Shanthi is a female Asian elephant residing at Smithsonian’s National Zoological Park in Washington, D.C. Weighing an impressive 9,000 pounds, Shanthi is roughly 40 years of age.
Her roots begin in Sri Lanka, where she lived at the Pennewela Elephant Orphanage. Her name, (pronounced Shanti) is borrowed from the Sinhalese language and means both “peace” and “blessing”, depending on regional dialect.
In 1976, at approximately one year of age, Shanthi was given to the National Zoo as a gift from the children of Sri Lanka. She resides with five other Asian elephants.
More than a decade ago, Shanthi developed arthritis in her front left leg. Athritis and degenerative joint disease/osteoarthritis are not unheard of in elephants. There is currently no cure, but medicinal treatment options are available to make the animal more comfortable as well as theraputic exercise. Think of it as a physical therapy appointment for a really big patient! Spending time in the water is a great method of theraputic exercise for elephants with arthritis. The cool water aids in lessening any inflammation as well as relieving the amount of weight loaded on the joint(s).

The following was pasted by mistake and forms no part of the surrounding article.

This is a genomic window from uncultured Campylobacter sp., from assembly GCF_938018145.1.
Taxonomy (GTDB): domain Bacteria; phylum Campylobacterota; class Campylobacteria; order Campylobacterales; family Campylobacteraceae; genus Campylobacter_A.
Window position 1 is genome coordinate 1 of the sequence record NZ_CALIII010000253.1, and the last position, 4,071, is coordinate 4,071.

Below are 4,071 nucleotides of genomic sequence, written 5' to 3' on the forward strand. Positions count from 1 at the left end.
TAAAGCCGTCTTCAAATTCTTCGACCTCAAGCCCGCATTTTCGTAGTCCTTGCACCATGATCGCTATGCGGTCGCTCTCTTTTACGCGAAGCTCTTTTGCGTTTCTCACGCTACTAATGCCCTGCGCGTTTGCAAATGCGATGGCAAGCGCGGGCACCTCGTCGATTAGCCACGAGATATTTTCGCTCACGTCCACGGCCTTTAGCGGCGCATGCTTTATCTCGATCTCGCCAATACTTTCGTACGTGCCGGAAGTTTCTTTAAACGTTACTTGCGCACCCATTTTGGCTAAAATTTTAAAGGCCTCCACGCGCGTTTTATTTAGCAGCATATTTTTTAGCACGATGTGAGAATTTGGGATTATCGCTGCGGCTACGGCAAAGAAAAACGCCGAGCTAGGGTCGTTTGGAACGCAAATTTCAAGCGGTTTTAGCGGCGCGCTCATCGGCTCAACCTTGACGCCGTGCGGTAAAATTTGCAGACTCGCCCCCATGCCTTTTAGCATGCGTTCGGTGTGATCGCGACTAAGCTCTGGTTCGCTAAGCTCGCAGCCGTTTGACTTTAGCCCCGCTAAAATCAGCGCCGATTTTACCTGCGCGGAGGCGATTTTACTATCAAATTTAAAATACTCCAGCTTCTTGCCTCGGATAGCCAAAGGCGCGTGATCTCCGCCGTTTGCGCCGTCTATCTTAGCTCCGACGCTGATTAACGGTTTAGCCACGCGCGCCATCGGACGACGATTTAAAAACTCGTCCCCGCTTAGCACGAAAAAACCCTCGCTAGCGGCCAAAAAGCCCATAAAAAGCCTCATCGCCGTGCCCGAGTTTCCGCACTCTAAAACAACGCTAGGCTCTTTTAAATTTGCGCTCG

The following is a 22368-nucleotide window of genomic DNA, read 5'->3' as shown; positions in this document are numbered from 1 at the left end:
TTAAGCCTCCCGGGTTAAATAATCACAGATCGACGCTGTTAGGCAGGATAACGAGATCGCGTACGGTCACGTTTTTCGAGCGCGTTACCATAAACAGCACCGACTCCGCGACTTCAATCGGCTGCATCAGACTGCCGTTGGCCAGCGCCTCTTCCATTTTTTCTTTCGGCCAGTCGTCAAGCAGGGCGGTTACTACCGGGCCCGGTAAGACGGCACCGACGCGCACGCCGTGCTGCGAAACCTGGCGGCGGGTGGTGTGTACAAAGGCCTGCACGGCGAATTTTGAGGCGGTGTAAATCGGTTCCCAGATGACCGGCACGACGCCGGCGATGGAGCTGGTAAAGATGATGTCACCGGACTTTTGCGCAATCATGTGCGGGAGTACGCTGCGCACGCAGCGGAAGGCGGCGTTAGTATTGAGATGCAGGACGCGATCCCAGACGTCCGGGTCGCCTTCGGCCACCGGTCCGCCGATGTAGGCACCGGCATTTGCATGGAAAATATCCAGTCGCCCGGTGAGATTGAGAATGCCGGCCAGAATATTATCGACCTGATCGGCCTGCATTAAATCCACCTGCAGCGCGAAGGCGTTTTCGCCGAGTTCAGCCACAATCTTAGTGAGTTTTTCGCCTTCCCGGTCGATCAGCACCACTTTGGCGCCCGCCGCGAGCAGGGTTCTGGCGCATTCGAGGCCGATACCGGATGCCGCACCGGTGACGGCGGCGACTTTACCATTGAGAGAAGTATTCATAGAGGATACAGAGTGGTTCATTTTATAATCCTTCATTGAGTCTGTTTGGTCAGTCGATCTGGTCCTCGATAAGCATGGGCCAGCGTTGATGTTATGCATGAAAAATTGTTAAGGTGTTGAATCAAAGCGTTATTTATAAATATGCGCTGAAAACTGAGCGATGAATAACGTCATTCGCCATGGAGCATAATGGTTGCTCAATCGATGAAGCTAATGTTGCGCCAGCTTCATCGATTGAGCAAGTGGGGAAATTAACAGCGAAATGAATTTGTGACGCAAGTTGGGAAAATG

Since strolling up to a wild elephant hoping to obtain radiographic images of their joints would be incredibly dangerous and likely result in serious injury, elephants in human care are giving scientists and conservationists a very special opportunity for study. Obtaining this data will help further our human knowledge of the complex musculoskeletal system of the Asian elephant.
Shanthi’s caretakers have been focused on her care and comfort as her arthritis is closely monitored. Watch the video below to see how Shanti’s team looks after her using advanced methods of zoological animal care and medical technology.
Smithsonian National Zoological Park/YouTube